Many 1960s artists participated, including Joseph Beuys, Dick Higgins, Alice Hutchins, Yoko Ono, Nam June Paik, Ben Vautier, Robert Watts, Benjamin Patterson and Emmett Williams. When asked to define Fluxus, Maciunas would often respond with recordings of dogs barking, in order to question but also demonstrate experimentation and acceptance of the absurd at its core. Performances – which Fluxus artists called “Events” in order to distinguish them from Happenings and other art-based forms of performance – were a significant part of the movement. These were largely based on sets of written instructions, called “scores”, giving reference to the fact that they were derived from musical compositions. Following a score would result in an action, event, performance or one of the many other types of experiences that were generated from this vibrant movement.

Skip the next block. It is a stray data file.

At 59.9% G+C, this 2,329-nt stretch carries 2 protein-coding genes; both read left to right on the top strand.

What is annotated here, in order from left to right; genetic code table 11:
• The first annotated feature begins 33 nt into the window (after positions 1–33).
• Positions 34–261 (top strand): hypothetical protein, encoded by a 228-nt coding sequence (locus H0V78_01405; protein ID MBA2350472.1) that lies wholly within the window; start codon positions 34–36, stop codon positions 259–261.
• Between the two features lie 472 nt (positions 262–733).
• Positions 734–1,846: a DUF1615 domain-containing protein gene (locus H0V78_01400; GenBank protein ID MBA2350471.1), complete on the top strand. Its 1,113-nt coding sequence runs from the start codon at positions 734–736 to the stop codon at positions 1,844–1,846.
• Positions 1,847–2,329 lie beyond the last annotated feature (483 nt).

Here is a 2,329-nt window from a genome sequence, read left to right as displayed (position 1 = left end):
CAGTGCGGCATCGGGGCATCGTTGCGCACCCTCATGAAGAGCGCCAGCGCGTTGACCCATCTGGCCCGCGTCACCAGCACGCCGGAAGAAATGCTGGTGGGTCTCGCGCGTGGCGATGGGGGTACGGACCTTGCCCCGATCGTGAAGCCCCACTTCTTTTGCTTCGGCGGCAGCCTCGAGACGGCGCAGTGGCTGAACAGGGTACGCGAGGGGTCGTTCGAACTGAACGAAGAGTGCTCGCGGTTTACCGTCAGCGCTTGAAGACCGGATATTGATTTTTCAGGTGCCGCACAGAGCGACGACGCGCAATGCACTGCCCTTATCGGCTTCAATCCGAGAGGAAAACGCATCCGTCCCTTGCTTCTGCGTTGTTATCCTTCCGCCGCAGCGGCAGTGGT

Many were inspired by the older artist, songwriter and musician John Cage. Through his work and charismatic teaching, he demonstrated that art and life can be fluidly reconciled. This is reflected, in part, in his works by having embraced chance in his musical compositions – including ambient noises or sounds of audience members coughing, moving their seats and sometimes even bothering the artists – and using things as objects. everyday households as tools. Cage's drive to find artistic potential in everyday life resonated with Fluxus artists. Widely recognized as the originator of musical minimalism, composer and artist La Monte Young has also been associated with Fluxus. His compositions were characterized by their reduced structures and exceptional duration. In 1960, he collaborated with the artist Yoko Ono to organize a series of events for artists, dancers, musicians and songwriters held at Ono's studio in downtown New York, known as the Chambers Street Loft Series. George Maciunas attended, as did many other artists who would become involved with Fluxus. the studio ofYoko Ono it has become a center for new innovative and experimental work.